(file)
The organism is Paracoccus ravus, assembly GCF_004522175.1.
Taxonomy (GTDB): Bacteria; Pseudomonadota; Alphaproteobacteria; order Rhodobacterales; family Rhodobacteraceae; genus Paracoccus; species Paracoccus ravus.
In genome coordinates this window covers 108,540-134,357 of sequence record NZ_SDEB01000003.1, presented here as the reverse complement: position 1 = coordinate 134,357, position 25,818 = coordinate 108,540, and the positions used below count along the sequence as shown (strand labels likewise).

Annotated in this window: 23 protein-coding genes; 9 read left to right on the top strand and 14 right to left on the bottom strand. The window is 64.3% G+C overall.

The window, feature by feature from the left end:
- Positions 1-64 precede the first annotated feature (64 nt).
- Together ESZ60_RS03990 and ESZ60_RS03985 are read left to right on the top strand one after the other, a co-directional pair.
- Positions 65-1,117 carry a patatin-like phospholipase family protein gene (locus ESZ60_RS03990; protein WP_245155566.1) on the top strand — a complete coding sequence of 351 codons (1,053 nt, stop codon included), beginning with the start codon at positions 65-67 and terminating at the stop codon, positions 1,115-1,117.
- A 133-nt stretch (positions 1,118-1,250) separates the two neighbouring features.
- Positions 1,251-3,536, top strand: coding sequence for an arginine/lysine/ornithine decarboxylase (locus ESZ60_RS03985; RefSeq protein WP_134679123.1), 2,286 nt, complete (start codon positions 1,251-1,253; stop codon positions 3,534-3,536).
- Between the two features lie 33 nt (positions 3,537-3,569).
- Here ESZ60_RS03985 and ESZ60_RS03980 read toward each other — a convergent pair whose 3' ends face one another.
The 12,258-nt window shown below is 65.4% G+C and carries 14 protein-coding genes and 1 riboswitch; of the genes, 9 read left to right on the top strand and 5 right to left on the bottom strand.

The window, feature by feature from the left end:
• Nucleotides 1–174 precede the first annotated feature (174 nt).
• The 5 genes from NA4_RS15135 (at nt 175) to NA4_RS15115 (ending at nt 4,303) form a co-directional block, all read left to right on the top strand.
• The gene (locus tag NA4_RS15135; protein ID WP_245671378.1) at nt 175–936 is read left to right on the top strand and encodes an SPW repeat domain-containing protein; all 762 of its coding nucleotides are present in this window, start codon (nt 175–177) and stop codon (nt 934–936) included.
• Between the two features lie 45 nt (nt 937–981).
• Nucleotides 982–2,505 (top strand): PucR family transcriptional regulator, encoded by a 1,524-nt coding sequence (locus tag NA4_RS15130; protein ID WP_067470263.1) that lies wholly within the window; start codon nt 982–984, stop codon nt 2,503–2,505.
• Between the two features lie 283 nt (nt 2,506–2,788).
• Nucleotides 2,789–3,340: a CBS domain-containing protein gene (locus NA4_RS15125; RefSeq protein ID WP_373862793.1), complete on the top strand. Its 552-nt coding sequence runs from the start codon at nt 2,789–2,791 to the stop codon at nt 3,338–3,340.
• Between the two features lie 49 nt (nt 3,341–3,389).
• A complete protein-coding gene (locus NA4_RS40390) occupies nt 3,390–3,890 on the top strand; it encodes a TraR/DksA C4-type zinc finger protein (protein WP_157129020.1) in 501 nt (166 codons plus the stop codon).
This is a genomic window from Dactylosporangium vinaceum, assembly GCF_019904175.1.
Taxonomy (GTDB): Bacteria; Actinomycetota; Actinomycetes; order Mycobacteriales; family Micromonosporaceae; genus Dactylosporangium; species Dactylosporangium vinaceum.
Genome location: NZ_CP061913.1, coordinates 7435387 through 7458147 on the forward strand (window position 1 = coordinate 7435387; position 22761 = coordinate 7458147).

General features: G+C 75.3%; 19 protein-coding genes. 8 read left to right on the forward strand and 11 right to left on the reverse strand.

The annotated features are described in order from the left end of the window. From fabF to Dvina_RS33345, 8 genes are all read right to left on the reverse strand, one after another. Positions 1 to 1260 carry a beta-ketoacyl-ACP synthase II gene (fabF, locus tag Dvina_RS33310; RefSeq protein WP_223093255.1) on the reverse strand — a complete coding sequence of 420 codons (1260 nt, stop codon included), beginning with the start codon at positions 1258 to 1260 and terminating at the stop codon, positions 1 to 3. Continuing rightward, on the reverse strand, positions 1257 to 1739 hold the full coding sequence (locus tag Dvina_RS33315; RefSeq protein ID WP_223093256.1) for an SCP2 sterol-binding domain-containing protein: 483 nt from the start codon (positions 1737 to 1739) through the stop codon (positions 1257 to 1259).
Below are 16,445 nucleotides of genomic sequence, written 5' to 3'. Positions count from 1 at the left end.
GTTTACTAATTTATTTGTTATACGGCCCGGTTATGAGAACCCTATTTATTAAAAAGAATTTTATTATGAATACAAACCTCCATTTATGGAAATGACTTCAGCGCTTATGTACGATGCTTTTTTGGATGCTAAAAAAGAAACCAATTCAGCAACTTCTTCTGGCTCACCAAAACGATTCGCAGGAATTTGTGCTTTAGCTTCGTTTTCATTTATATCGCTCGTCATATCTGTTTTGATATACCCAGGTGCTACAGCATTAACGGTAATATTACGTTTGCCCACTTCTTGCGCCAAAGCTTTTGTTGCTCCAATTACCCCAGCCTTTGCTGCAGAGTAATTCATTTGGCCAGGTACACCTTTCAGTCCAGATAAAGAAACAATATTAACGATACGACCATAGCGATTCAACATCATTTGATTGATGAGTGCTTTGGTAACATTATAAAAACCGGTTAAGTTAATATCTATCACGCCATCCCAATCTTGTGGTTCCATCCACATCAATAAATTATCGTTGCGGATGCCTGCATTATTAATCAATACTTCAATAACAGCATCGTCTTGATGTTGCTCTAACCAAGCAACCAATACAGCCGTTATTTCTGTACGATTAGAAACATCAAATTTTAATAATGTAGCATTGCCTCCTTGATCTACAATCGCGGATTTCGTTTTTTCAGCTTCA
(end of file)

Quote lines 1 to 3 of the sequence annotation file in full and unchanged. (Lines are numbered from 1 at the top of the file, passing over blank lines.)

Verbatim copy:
The organism is Paracoccus ravus, assembly GCF_004522175.1.
Taxonomy (GTDB): Bacteria; Pseudomonadota; Alphaproteobacteria; order Rhodobacterales; family Rhodobacteraceae; genus Paracoccus; species Paracoccus ravus.
In genome coordinates this window covers 108,540-134,357 of sequence record NZ_SDEB01000003.1, presented here as the reverse complement: position 1 = coordinate 134,357, position 25,818 = coordinate 108,540, and the positions used below count along the sequence as shown (strand labels likewise).